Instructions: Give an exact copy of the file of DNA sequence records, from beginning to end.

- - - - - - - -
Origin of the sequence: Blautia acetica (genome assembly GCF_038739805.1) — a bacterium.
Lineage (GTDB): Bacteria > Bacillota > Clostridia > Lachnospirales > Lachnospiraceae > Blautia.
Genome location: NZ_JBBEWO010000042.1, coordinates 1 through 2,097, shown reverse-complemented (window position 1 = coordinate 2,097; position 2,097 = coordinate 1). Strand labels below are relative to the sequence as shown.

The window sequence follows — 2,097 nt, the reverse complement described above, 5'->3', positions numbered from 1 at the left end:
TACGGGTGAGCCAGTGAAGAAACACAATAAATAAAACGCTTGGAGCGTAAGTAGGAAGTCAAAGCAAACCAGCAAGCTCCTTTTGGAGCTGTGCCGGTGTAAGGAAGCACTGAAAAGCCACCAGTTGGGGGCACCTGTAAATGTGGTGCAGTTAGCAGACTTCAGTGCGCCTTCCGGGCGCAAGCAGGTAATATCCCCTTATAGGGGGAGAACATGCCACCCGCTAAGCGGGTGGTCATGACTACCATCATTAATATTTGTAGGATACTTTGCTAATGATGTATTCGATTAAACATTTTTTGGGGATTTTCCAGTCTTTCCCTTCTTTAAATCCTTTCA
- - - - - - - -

Origin of the sequence: Blautia acetica (genome assembly GCF_038739805.1) — a bacterium.
Lineage (GTDB): Bacteria > Bacillota > Clostridia > Lachnospirales > Lachnospiraceae > Blautia.
Genome location: NZ_JBBEWO010000042.1, coordinates 1 through 2,097, shown reverse-complemented (window position 1 = coordinate 2,097; position 2,097 = coordinate 1). Strand labels below are relative to the sequence as shown.

The window sequence follows — 2,097 nt, the reverse complement described above, 5'->3', positions numbered from 1 at the left end:
TACGGGTGAGCCAGTGAAGAAACACAATAAATAAAACGCTTGGAGCGTAAGTAGGAAGTCAAAGCAAACCAGCAAGCTCCTTTTGGAGCTGTGCCGGTGTAAGGAAGCACTGAAAAGCCACCAGTTGGGGGCACCTGTAAATGTGGTGCAGTTAGCAGACTTCAGTGCGCCTTCCGGGCGCAAGCAGGTAATATCCCCTTATAGGGGGAGAACATGCCACCCGCTAAGCGGGTGGTCATGACTACCATCATTAATATTTGTAGGATACTTTGCTAATGATGTATTCGATTAAACATTTTTTGGGGATTTTCCAGTCTTTCCCTTCTTTAAATCCTTTCA